Put the thing on wheels!

Anyone travelling through Heathrow airport’s Terminal 5 can easily spot one of southern England’s largest waste-to-energy (WtE) plants, sitting just outside the airport’s boundary fence. This is the Lakeside Energy From Waste facility, a joint venture opened in 2010 by Grundon Waste Management and Viridor. The facility became fully operational in 2012 and can handle waste upwards of 1,400 tonnes per day, and generates 37 MW of electricity.

But it might not be there for much longer, despite being less than a decade old. After much debate and disagreement, Heathrow looks set to begin work on a new runway in the next few years. Parliament gave its assent in 2018, although final planning approval is yet to be granted, and opposition remains powerful, not least from the current mayor of London.

Proponents of the runway hope that work could begin as early as 2021. This would mean the closure and relocation of the Lakeside facility, as it lies in the way of the necessary expansion of the airport’s boundaries. This in itself is proving politically unpopular, with all the planning requirements and opposition efforts normally found with a brand new WtE site. In February 2019, the plant’s operators announced they have identified a new site for the plant, just 600 metres northwest of its current location. A public consultation on the relocation is currently underway.


It probably doesn’t say much for the level of joined-up planning that a new waste facility could be built right on the edge of an airport facing huge pressures to expand. The government appeared to be caught unawares of the implications of a third runway, and initially suggested – unsuccessfully – that plans be drawn up that did not require the plant to be demolished. A timely reminder, perhaps, that the waste sector does not exist in a vacuum, and must compete with other sectors for land and monetary investment. Hence the likely expense of moving the entire plant less than half a mile up the road.

In many ways, the story is indicative of London’s continuing struggle to modernise its waste management services. Until quite recently, London sent most of its waste to landfill outside its boundaries. This approach falls foul of two modern tenets of waste management; that waste should be dealt with in situ as much as possible, and that landfill should be minimised. But fragmented oversight – London has no single waste authority – and planning issues have led to a confused and complex picture.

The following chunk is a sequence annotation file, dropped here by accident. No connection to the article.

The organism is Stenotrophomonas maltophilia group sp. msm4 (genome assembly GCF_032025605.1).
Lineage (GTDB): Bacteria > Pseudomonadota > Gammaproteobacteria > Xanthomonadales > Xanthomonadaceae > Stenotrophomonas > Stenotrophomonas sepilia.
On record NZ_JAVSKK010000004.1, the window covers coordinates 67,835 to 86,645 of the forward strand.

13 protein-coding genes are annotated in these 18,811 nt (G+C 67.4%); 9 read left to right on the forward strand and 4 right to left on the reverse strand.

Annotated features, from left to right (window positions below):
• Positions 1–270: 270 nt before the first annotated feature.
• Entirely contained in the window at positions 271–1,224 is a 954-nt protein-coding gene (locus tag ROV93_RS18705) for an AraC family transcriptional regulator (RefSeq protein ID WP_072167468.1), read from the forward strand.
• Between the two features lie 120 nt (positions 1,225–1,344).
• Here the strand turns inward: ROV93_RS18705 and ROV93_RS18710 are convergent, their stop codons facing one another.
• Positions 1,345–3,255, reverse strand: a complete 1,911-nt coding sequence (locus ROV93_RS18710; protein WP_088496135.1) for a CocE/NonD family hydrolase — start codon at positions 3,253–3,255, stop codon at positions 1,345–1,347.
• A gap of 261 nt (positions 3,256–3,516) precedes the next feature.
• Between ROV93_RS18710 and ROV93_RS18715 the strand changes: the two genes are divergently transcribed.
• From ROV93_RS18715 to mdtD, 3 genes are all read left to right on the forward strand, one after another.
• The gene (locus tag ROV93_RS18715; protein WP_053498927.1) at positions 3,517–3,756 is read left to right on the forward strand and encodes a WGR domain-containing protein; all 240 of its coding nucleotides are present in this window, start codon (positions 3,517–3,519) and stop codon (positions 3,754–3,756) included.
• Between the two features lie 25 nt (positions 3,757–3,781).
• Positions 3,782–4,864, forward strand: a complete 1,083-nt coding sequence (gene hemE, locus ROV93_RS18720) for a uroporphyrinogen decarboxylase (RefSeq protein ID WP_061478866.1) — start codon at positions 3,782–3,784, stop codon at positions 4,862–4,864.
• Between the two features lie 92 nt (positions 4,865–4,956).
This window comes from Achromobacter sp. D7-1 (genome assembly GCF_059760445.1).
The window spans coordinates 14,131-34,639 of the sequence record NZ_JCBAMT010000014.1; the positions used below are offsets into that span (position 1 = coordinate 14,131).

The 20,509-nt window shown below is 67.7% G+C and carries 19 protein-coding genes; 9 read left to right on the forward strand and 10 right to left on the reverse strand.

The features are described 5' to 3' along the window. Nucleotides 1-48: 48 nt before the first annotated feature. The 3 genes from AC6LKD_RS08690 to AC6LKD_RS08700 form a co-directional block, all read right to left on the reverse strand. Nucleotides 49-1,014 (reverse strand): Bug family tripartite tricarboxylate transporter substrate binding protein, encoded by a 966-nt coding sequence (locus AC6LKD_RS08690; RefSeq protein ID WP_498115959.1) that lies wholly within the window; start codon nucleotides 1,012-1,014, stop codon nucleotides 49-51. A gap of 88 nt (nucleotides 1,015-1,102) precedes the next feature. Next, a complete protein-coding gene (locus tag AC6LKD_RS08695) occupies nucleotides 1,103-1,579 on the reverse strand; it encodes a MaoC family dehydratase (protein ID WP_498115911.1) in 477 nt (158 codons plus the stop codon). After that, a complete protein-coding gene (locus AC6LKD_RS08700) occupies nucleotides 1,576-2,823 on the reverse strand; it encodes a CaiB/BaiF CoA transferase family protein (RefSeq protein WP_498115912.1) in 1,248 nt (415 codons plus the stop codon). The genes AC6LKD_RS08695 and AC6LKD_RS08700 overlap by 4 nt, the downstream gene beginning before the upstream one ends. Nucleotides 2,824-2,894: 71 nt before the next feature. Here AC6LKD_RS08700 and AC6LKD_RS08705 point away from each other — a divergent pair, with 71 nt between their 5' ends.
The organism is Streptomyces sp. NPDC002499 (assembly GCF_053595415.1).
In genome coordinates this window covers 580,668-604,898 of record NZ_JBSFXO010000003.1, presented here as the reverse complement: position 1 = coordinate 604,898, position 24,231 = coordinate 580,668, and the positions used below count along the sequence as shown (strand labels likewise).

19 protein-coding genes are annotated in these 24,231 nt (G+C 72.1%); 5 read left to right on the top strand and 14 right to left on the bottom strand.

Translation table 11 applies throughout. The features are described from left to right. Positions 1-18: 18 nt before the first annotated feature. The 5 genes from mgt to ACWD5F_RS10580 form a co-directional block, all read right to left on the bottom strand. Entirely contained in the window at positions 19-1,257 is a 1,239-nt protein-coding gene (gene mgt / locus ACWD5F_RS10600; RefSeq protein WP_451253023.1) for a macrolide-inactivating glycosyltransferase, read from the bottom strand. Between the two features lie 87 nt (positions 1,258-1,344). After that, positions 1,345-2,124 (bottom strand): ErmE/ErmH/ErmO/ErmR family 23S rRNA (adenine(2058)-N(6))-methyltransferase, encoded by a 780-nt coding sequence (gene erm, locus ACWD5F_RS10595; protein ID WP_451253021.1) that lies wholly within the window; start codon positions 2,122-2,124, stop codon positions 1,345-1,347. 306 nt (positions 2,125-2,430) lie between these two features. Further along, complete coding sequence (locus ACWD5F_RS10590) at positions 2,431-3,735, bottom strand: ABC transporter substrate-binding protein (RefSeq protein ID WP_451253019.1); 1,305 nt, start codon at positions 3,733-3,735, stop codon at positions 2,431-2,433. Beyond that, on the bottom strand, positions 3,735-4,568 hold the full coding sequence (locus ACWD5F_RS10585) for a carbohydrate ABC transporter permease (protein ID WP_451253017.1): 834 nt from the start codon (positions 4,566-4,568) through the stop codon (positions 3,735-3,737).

Lakeside’s principal customer is the West London Waste Authority. The WLWA now landfills very little (most former sites are now closed), instead sending everything it can to two WtE plants. One of these is Lakeside, hence the urgent need to have its replacement ready once the Heathrow bulldozers move in. The other plant is the Suez-operated Severnside, which opened in 2016. This is a modern facility, but doesn’t have the capacity to absorb the waste processed at Lakeside (from the WLWA and other nearby local authorities), and has the added disadvantage of being nowhere near London. Waste from west London is currently transported by road over 100 miles to the Severnside plant.


The Lakeside saga highlights London’s struggle to upgrade its waste management policies and infrastructure, faced with planning law, environmental/residential opposition, and a disjointed regulatory structure. West London is not alone; North London faces similar challenges with its ageing Edmonton plant. Life may have been simpler when Londoners could simply shove all their rubbish onto a barge and float it down the Thames to landfill far away in Essex, but those days are gone. There are opportunities here, of course, for developers and operators of technology which will better allow a large and complex city to deal with its waste in a more efficient manner.